Another concern is that digital currency assets can be hacked or stolen. The potential of hacker attack is a risk that has a strong impact on institutional investors. The biggest hacks are Mt. Gox in 2014 where hackers took roughly $350 million in bitcoins and the Bitfinex hack in August 2016 which lost around $72 Million worth of bitcoins. In fact more than 30 percent of all bitcoin exchanges were hacked. Poor security measures and operating practices caused multiple exchanges to fold in recent years.

There have been growing efforts to make connection between both institutional investors and cryptocurrency world. Internet entrepreneurs, Cameron and Tyler Winklevoss, have been trying to get regulatory approval for a bitcoin exchange-traded fund (ETF). But in March this year the application was rejected by the Securities and Exchange Commission (SEC). While the SEC has granted a request to review its decision of disapproving Winklevoss application, the decision is still pending.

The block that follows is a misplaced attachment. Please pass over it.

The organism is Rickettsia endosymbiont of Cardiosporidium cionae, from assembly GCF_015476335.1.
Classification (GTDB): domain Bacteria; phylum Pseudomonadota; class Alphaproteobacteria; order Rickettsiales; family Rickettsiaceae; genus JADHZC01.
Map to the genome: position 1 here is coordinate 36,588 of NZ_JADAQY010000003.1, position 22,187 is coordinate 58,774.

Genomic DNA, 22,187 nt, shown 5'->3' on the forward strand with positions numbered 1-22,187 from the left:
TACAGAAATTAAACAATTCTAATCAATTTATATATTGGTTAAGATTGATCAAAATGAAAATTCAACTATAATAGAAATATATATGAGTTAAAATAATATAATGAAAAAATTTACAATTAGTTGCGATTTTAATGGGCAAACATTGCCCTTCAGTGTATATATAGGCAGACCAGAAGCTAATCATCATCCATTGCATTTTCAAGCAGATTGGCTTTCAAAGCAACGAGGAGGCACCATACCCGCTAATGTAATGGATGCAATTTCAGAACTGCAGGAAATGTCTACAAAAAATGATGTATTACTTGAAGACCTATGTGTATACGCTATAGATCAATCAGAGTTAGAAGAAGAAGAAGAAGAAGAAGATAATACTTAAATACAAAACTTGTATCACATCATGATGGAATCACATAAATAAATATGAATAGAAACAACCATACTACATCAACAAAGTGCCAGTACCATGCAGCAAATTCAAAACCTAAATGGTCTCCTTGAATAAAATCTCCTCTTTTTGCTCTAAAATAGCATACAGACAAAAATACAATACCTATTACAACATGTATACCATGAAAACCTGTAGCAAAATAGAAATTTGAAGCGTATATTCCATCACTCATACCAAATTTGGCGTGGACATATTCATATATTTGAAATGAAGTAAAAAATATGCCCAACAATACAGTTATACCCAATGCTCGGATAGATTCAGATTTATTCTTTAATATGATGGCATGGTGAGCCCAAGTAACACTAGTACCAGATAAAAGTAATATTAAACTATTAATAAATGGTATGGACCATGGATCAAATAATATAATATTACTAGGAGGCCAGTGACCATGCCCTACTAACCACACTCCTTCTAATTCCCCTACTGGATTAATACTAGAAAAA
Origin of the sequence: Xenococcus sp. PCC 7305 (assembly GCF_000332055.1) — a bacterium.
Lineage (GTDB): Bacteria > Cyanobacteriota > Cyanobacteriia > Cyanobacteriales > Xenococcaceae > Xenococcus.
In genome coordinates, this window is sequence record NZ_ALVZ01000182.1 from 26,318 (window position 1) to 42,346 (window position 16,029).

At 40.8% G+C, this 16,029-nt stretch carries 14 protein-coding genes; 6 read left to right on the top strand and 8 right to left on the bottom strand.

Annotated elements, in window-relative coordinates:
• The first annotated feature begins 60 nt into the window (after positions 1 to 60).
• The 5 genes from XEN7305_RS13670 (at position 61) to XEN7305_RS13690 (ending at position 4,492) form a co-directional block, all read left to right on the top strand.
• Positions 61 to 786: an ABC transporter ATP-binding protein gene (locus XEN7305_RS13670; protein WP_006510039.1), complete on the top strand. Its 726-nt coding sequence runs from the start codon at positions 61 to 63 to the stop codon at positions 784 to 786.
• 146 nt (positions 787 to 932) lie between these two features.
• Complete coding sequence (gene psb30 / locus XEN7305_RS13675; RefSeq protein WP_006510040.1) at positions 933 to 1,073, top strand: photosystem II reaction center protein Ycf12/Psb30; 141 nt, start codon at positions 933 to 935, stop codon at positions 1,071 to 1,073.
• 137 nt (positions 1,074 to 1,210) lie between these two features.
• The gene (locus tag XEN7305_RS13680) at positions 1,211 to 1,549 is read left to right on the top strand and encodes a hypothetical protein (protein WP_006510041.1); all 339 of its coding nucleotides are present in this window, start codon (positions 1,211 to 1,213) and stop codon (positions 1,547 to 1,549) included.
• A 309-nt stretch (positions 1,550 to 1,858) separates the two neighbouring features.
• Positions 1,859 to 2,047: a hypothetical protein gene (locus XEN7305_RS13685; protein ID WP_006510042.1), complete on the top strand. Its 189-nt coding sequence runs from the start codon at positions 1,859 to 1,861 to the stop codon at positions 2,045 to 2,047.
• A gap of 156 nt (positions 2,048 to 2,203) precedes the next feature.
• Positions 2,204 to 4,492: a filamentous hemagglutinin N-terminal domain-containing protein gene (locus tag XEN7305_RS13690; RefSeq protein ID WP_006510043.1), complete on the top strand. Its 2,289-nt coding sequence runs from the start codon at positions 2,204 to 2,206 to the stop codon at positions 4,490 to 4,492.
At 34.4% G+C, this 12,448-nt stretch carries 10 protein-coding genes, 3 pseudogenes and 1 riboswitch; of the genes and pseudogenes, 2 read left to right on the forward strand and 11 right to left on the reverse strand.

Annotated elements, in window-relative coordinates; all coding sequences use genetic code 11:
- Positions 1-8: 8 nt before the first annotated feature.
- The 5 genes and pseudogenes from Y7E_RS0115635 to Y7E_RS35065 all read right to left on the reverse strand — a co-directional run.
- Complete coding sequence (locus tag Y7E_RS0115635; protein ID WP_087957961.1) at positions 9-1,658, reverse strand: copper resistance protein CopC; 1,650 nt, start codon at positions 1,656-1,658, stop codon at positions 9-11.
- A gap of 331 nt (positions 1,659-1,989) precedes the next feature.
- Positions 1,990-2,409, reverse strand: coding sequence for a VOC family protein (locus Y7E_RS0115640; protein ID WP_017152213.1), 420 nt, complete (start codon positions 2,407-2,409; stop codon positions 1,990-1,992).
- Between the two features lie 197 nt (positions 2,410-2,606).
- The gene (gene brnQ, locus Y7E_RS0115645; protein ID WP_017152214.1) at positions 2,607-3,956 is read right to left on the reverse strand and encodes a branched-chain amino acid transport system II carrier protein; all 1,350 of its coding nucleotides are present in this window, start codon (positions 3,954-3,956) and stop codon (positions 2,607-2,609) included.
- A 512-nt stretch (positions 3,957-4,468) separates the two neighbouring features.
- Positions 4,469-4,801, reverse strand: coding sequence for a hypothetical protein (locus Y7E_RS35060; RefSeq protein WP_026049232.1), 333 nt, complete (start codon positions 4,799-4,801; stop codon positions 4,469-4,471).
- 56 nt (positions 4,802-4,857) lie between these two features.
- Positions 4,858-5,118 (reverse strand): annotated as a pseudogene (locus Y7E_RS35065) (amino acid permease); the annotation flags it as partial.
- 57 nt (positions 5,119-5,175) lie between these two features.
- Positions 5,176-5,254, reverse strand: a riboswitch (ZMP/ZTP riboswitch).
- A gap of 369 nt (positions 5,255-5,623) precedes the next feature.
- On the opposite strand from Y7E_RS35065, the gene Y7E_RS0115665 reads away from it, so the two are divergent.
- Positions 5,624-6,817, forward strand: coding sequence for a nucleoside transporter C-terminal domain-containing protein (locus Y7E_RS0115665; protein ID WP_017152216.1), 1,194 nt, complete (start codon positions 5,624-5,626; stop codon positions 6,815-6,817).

Another solution is Bitcoin Investment Trust (GBTC) from Grayscale Investment. GBTC derives its value solely from the price of bitcoin. GBTC made only to certain qualified investors, who are “accredited investors” as defined under Regulation D of the -Securities Act of 1933, as amended.

The problem is only qualified accredited investors can buy GBTC. It could suffer a liquidity problem if there is a market panic. It is quite difficult to short GBTC. The Over-the-Counter Markets website shows persistently low short interest in GBTC generally, no more than 15,000 shares on a vehicle with almost 2 million shares outstanding. It’s generally very difficult to find shares of OTC-listed stocks to short. This custodian risk should lead GBTC shares to be less desirable than buying actual Bitcoins. Currently GBTC only supports Bitcoin while there are many potential cryptocurrencies like Ethereum which increased at a significantly larger rate than Bitcoin with market cap to over $29 billion.